Your Monday Photos Shoot: Take a picture (or find a picture) of something with stars -- the "twinkle, twinkle" kind, not the "famous people" kind. However, they don't have to be real stars: Fake stars -- like the ones on Christmas trees, on neon signs or on the Hollywood Walk of Fame are just fine, too.
Okay, here's a picture of stuff with stars on it.
See the stars? No?
Look again. I'll wait.
If you've found them, you've probably figured out what I'm writing about tonight.
Okay, I'm guessing that some of you have found the stars, and some haven't.
Perhaps you need a close-up:
Yes, the stars are on the spines of these two Tor novels by Piers Anthony (and Robert E Margroff, in one case). They are part of the Tor Fantasy logo. At least, they used to be. I gather that the separate logo for fantasy is being phased out, at least on the hardcover dust jackets.
And oh, yes, that is indeed John Scalzi's first novel sitting next to the two Anthony books. It's also from Tor, of course, but there are no stars in the logo on that one. That's because it's science fiction, not fantasy. The Tor Science Fiction logo doesn't have stars on it. Am I the only one who thinks that's a backwards bit of labeling? I mean, I haven't actually read it yet (I will; I promise!), but I'm willing to bet there are many more references to stars in the text of Old Man's War than in Demons Don't Dream (which I haven't read either, yet).
But no matter. The dust jacket artist on Old Man's War, Donato, put stars all over the front cover. If you look closely, you can even see them in the lettering of the title.
Okay, maybe you can't, because the picture's too small to see it properly. If you click on the photo, you can see it a bit larger. If that doesn't do the trick, go look at your own copy of the book.
Don't you have a copy of the book? Hadn't you better buy one, then? I mean, if you like science fiction, and/or Scalzi's other writing, you probably should.
Okay, maybe I am sucking up to you, John. A little.
If you read last night's marathon entry, you probably know why I'm going on and on about the Tor logo. At this very moment I'm printing out Chapter Three of Heirs of Mâvarin, to send to Patrick Nielsen Hayden at Tor. (Slight pause while I check the spelling of his name. Again.) Yes, it's true. I'm finally doing it. All it took was 32 years, a million drafts and edits, eight beta readers, lots of book and online research to determine that my sentimental choice was the right one, and last-minute counseling from two very good friends to help me overcome my insecurity about sending this out again, especially to Tor.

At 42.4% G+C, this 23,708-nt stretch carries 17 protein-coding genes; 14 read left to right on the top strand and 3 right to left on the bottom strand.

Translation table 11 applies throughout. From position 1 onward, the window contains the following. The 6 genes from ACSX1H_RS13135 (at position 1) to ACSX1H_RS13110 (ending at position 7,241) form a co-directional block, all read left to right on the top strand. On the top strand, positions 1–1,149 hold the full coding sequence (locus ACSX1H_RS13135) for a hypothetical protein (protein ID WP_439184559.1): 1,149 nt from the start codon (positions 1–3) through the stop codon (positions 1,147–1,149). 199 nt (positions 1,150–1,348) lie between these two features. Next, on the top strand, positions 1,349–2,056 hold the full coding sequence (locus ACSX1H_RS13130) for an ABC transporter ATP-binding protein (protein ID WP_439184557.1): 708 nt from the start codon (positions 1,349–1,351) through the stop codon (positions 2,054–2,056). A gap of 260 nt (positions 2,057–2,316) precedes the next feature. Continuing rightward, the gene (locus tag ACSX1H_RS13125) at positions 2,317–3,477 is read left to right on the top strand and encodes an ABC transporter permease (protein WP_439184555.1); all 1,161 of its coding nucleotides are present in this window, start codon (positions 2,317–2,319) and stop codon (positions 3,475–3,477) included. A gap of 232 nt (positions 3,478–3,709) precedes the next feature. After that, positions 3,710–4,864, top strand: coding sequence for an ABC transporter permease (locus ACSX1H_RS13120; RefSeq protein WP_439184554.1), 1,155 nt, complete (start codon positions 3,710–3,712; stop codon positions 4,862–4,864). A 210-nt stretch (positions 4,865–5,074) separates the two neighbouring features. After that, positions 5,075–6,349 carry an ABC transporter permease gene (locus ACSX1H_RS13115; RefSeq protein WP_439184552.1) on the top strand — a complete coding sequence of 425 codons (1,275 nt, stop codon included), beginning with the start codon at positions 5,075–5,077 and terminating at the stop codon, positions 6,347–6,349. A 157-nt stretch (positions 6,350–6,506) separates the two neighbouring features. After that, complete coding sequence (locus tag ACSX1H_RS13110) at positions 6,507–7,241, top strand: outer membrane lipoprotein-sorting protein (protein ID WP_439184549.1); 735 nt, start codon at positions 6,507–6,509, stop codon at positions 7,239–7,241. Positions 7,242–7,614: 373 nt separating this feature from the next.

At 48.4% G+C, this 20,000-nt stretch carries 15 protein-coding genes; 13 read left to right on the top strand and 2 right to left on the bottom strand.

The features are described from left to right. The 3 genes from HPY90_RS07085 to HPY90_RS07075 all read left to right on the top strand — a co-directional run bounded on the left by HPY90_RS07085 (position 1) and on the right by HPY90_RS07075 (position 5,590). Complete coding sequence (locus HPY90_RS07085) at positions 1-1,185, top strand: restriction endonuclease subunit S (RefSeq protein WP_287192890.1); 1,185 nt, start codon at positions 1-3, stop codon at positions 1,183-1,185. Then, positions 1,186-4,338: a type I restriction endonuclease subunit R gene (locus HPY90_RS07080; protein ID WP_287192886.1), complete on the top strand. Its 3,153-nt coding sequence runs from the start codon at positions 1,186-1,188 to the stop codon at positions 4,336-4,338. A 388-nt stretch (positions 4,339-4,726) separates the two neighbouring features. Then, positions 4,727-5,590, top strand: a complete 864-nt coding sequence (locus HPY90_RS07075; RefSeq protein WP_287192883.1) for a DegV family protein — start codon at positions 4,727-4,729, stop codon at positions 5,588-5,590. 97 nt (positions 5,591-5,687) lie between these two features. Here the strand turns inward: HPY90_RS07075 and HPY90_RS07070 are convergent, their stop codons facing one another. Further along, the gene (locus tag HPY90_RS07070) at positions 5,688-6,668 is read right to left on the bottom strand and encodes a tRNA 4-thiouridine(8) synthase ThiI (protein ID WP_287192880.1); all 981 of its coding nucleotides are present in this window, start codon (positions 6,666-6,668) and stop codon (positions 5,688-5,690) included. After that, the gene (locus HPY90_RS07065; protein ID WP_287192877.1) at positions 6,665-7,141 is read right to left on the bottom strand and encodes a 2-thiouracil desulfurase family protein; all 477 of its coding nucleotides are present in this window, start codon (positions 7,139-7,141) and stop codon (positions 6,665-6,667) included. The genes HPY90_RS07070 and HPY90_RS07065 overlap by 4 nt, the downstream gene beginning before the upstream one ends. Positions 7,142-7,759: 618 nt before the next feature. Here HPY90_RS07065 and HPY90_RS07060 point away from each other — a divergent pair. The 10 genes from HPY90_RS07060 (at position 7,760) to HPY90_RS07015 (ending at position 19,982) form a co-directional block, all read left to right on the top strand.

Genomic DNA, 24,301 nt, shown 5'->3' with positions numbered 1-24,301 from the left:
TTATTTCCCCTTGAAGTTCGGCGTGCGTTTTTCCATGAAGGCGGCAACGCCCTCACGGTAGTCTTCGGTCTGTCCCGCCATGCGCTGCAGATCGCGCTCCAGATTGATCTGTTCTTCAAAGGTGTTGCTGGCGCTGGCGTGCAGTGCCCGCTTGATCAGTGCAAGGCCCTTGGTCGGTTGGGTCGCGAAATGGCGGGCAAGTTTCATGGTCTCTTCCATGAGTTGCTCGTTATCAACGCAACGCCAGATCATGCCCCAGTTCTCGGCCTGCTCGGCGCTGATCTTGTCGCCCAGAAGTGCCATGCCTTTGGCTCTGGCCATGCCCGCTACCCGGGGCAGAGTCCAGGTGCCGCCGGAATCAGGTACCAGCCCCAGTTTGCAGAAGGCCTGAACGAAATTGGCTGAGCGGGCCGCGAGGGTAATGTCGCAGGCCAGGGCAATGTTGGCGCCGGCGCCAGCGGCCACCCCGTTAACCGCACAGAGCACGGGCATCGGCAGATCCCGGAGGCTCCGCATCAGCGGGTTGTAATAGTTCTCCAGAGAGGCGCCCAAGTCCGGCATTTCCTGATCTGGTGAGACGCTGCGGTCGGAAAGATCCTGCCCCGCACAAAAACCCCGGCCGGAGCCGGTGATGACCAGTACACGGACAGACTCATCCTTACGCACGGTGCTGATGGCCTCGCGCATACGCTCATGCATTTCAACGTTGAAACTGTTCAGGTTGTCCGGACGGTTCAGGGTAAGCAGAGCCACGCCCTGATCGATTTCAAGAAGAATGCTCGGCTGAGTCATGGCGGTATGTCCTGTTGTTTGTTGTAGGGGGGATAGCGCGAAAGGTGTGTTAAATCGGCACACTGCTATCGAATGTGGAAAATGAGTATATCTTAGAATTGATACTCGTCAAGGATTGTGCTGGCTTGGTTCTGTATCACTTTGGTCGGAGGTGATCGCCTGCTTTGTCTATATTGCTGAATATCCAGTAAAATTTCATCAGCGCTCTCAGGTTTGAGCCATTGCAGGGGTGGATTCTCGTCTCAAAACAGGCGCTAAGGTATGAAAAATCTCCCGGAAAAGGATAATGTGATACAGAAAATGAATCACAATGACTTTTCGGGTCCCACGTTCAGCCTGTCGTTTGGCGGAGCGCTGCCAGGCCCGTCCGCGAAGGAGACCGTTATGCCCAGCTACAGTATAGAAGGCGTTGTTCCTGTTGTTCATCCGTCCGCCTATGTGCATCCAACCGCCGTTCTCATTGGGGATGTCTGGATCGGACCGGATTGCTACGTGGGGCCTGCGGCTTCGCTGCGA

Why is that? Well, I'll tell you.
I finally got to the end of a complete draft of Heirs of Mâvarin in 1989. I started actually submitting it places around 1992 or 1993. It wasn't ready then, but I didn't know that. I hadn't yet started writing the sequel, Mages of Mâvarin. It was in writing Mages that I discovered that my treatment of tengremen, especially Rani, had been shallow and dull. Rani worried about hurting people, about losing control, but his behavior seemed to show that these fears were entirely unfounded.
That was a mistake. Rani needed to truly become an animal at times, mentally rather than just physically. Once I learned that, I wrote the fox-killing scene for Heirs, and lots of other stuff. It made the book much better. Eventually, the book was actually good enough for publication. I hope!
But I didn't quite realize that Heirs had any deficiencies when I last submitted the book for publication, back in 1997. I had started writing Mages by then, but I hadn't gotten far enough with it to learn that I needed to fix Heirs, and how to do it. So I printed out the Tor address and my own on a piece of paper, grabbed my printout, a roll of Scotch tape and a couple of envelopes, and headed for the main post office on Cherrybell. I taped the address onto my envelope, noting with dismay that I got one of my hairs caught under one of the pieces of tape. How unprofessional! But I couldn't get it out, and made the tape look worse for trying.
Exactly one week after the Hair Incident, the rejection letter was in my mailbox at home. It was not personalized. Such was my dismay and confusion (and a fair amount of denial), that I entertained the idea that someone at Tor saw the hair, dismissed the submission as unprofessional, and didn't even read beyond the cover letter. I'm sure now that this is not what happened, but that was the theory that let me off the hook for having a book that wasn't good enough yet.
Now, I did a very foolish thing in June, 2004. I posted a comment to Teresa Nielsen Hayden's blog, Making Light, referencing the Hair Incident and the quick turnaround. I didn't actually criticise Tor about this, but I've been embarrassed about the comment ever since. Did Patrick (Teresa's colleague and spouse) think I was accusing him and his staff of failing to give my beloved novel due consideration? That would be highly unfortunate. By all accounts, Patrick and Teresa are one of the class acts in all of publishing, and pay more attention to the slush pile than most of their peers. I certainly don't want to alienate them!
This is especially true now. The printout is on my desk, done. Tomorrow I'll go to Cherrybell Station, and send it to Tor, along with the return envelope, labeled and with sufficient postage.
And no hair.